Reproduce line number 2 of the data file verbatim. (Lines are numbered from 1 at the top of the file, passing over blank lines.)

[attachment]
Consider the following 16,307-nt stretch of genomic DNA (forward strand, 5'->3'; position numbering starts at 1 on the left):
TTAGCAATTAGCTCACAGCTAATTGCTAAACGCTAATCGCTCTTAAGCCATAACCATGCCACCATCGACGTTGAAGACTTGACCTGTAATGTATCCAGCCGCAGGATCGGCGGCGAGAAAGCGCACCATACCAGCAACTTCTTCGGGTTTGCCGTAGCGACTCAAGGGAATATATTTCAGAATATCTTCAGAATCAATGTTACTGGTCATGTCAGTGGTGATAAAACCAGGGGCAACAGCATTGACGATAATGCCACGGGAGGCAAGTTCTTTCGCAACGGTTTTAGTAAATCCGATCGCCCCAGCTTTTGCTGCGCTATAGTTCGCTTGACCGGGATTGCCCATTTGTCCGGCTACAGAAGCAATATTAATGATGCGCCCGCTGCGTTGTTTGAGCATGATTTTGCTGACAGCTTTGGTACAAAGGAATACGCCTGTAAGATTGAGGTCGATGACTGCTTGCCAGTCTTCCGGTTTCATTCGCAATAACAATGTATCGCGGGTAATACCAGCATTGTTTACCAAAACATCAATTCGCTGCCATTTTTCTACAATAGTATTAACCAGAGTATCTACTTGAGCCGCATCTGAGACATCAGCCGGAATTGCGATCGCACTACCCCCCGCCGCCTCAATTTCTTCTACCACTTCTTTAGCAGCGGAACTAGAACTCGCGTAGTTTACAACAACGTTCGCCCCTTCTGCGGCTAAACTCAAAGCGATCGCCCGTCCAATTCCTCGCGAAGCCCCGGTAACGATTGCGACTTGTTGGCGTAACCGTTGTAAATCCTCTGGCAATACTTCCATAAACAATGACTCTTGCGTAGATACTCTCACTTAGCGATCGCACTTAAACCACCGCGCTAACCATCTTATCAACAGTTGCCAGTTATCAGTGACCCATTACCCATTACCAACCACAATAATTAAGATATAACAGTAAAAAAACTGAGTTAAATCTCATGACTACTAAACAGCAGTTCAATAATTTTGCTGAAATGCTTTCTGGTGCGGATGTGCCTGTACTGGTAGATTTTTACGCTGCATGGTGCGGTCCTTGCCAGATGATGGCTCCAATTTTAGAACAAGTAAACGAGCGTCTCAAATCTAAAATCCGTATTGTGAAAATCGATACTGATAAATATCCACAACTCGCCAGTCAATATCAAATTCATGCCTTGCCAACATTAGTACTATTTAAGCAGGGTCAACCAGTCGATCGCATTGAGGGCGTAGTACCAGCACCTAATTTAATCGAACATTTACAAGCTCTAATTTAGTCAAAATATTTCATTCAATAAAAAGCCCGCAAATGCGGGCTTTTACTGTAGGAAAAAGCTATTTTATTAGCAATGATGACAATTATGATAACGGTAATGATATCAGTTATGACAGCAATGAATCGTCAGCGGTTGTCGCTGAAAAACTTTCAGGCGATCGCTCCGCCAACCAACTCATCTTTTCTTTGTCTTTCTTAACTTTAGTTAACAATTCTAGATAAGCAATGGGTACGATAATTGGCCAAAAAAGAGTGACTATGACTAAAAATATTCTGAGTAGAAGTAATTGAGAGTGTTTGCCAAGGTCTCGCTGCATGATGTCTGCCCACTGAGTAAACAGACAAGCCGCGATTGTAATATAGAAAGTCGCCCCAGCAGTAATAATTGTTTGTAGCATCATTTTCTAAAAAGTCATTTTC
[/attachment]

TTAGCAATTAGCTCACAGCTAATTGCTAAACGCTAATCGCTCTTAAGCCATAACCATGCCACCATCGACGTTGAAGACTTGACCTGTAATGTATCCAGCCGCAGGATCGGCGGCGAGAAAGCGCACCATACCAGCAACTTCTTCGGGTTTGCCGTAGCGACTCAAGGGAATATATTTCAGAATATCTTCAGAATCAATGTTACTGGTCATGTCAGTGGTGATAAAACCAGGGGCAACAGCATTGACGATAATGCCACGGGAGGCAAGTTCTTTCGCAACGGTTTTAGTAAATCCGATCGCCCCAGCTTTTGCTGCGCTATAGTTCGCTTGACCGGGATTGCCCATTTGTCCGGCTACAGAAGCAATATTAATGATGCGCCCGCTGCGTTGTTTGAGCATGATTTTGCTGACAGCTTTGGTACAAAGGAATACGCCTGTAAGATTGAGGTCGATGACTGCTTGCCAGTCTTCCGGTTTCATTCGCAATAACAATGTATCGCGGGTAATACCAGCATTGTTTACCAAAACATCAATTCGCTGCCATTTTTCTACAATAGTATTAACCAGAGTATCTACTTGAGCCGCATCTGAGACATCAGCCGGAATTGCGATCGCACTACCCCCCGCCGCCTCAATTTCTTCTACCACTTCTTTAGCAGCGGAACTAGAACTCGCGTAGTTTACAACAACGTTCGCCCCTTCTGCGGCTAAACTCAAAGCGATCGCCCGTCCAATTCCTCGCGAAGCCCCGGTAACGATTGCGACTTGTTGGCGTAACCGTTGTAAATCCTCTGGCAATACTTCCATAAACAATGACTCTTGCGTAGATACTCTCACTTAGCGATCGCACTTAAACCACCGCGCTAACCATCTTATCAACAGTTGCCAGTTATCAGTGACCCATTACCCATTACCAACCACAATAATTAAGATATAACAGTAAAAAAACTGAGTTAAATCTCATGACTACTAAACAGCAGTTCAATAATTTTGCTGAAATGCTTTCTGGTGCGGATGTGCCTGTACTGGTAGATTTTTACGCTGCATGGTGCGGTCCTTGCCAGATGATGGCTCCAATTTTAGAACAAGTAAACGAGCGTCTCAAATCTAAAATCCGTATTGTGAAAATCGATACTGATAAATATCCACAACTCGCCAGTCAATATCAAATTCATGCCTTGCCAACATTAGTACTATTTAAGCAGGGTCAACCAGTCGATCGCATTGAGGGCGTAGTACCAGCACCTAATTTAATCGAACATTTACAAGCTCTAATTTAGTCAAAATATTTCATTCAATAAAAAGCCCGCAAATGCGGGCTTTTACTGTAGGAAAAAGCTATTTTATTAGCAATGATGACAATTATGATAACGGTAATGATATCAGTTATGACAGCAATGAATCGTCAGCGGTTGTCGCTGAAAAACTTTCAGGCGATCGCTCCGCCAACCAACTCATCTTTTCTTTGTCTTTCTTAACTTTAGTTAACAATTCTAGATAAGCAATGGGTACGATAATTGGCCAAAAAAGAGTGACTATGACTAAAAATATTCTGAGTAGAAGTAATTGAGAGTGTTTGCCAAGGTCTCGCTGCATGATGTCTGCCCACTGAGTAAACAGACAAGCCGCGATTGTAATATAGAAAGTCGCCCCAGCAGTAATAATTGTTTGTAGCATCATTTTCTAAAAAGTCATTTTC